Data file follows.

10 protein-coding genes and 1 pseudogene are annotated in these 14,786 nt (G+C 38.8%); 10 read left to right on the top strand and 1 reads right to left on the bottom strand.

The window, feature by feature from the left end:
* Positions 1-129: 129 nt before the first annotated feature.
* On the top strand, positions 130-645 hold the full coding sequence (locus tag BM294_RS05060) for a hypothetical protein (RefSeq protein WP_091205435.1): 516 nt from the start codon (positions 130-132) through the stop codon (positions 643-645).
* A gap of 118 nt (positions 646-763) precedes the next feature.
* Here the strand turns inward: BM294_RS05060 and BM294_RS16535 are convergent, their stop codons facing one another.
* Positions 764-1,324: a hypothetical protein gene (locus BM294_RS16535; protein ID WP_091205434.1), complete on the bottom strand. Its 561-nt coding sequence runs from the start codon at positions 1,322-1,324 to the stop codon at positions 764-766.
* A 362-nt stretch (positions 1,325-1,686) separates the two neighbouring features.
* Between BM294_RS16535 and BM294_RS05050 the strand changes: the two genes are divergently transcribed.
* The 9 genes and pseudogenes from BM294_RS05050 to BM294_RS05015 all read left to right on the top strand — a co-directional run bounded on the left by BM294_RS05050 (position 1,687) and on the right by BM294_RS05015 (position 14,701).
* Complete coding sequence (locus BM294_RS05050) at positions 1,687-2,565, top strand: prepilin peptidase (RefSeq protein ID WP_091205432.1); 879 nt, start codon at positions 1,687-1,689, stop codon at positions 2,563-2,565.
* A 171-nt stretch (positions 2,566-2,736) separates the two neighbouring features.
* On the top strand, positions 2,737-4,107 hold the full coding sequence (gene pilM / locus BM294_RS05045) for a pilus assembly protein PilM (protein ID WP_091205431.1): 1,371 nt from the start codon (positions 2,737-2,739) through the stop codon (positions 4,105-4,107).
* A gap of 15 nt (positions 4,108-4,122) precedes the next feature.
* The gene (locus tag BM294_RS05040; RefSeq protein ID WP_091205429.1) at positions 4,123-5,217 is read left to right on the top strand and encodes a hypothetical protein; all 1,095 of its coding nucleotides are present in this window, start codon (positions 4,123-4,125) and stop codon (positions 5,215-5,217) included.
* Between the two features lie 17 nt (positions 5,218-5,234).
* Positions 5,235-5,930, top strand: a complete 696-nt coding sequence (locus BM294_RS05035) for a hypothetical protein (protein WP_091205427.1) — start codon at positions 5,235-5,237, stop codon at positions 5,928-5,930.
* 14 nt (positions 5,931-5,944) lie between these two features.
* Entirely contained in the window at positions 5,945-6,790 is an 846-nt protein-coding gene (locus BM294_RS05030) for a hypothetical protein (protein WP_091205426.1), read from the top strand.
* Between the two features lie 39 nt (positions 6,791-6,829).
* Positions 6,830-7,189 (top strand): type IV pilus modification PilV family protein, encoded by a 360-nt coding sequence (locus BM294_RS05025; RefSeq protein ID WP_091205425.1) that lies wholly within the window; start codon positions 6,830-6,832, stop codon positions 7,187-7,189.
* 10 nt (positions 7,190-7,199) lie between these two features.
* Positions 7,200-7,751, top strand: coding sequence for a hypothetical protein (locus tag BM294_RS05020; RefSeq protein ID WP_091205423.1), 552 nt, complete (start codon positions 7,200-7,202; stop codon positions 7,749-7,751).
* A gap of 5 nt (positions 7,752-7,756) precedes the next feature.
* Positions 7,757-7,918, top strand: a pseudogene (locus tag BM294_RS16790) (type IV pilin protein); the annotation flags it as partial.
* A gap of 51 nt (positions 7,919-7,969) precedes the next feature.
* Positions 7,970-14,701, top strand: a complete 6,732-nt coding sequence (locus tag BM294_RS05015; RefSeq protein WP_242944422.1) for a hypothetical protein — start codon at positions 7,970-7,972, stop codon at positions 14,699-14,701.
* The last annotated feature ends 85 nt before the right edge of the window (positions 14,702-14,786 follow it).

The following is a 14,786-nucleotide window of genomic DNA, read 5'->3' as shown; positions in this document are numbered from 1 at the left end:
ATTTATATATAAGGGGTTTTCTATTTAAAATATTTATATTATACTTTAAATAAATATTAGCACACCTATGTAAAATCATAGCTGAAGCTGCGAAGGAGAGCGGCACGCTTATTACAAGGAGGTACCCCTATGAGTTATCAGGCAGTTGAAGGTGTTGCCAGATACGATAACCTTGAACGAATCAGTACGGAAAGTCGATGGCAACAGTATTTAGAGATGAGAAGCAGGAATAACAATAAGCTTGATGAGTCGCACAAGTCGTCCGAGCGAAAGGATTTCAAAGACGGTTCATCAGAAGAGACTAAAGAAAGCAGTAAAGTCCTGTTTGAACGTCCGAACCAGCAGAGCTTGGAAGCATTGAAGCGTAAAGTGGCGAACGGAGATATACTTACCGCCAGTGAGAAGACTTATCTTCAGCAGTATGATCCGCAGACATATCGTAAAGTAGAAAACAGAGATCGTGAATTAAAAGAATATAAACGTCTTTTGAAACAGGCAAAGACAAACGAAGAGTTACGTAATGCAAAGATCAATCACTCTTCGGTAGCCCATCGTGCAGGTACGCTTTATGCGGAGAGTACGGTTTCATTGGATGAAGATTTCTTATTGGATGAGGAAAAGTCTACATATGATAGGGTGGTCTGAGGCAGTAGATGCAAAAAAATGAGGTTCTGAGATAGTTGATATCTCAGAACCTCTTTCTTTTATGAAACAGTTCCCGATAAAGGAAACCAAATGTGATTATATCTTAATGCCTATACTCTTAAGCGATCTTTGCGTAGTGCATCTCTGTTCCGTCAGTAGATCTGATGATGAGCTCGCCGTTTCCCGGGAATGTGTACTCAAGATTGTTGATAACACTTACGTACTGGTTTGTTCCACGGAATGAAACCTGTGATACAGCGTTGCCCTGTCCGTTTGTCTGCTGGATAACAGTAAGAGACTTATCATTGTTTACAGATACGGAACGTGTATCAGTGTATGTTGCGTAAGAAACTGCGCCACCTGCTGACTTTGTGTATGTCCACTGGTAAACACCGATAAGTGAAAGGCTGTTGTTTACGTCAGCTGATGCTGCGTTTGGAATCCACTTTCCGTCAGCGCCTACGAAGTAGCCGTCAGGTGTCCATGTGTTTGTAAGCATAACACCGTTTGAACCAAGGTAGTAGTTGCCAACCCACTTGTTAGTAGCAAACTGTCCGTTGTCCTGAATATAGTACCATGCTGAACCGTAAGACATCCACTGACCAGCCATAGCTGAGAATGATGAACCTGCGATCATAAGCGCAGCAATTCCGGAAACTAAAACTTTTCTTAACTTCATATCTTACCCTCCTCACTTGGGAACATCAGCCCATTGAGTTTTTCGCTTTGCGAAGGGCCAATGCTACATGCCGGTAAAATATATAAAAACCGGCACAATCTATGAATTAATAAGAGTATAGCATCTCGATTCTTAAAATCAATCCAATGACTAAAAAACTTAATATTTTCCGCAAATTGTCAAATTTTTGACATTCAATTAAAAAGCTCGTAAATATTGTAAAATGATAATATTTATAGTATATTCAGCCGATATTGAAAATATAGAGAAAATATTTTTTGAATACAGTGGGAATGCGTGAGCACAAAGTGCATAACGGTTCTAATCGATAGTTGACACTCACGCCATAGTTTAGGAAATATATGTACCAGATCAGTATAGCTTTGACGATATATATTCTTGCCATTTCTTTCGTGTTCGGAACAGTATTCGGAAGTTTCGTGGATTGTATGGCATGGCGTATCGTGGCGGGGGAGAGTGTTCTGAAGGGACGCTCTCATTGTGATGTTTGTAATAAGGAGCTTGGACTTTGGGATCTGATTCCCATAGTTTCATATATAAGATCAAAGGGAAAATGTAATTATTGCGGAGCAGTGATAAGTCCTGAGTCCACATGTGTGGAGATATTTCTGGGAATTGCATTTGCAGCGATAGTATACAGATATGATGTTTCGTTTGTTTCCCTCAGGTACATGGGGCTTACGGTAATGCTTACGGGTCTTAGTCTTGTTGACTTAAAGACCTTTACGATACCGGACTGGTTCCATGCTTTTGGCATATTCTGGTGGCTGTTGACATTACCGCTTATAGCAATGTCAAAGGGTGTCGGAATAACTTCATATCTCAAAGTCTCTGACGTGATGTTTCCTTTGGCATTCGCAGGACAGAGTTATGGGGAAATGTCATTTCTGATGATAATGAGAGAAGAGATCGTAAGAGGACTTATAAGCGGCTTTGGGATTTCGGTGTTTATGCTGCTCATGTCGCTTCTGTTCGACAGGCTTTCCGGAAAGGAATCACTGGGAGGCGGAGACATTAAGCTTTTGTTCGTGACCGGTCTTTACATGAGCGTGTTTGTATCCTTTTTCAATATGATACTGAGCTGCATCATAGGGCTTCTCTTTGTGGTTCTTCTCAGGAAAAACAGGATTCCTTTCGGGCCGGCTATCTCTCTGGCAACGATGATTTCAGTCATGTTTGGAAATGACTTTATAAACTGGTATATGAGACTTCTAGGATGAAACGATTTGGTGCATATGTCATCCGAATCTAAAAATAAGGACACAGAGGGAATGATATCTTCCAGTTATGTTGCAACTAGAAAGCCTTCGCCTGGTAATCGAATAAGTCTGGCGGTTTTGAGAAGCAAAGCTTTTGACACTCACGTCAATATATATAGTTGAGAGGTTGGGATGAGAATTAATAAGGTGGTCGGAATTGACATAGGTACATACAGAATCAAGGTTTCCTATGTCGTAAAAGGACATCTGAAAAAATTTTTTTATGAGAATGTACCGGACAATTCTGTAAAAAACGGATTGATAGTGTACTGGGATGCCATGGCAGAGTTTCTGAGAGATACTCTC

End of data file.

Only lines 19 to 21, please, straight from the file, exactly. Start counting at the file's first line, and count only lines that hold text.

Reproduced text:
* Entirely contained in the window at positions 5,945-6,790 is an 846-nt protein-coding gene (locus BM294_RS05030) for a hypothetical protein (protein WP_091205426.1), read from the top strand.
* Between the two features lie 39 nt (positions 6,791-6,829).
* Positions 6,830-7,189 (top strand): type IV pilus modification PilV family protein, encoded by a 360-nt coding sequence (locus BM294_RS05025; RefSeq protein ID WP_091205425.1) that lies wholly within the window; start codon positions 6,830-6,832, stop codon positions 7,187-7,189.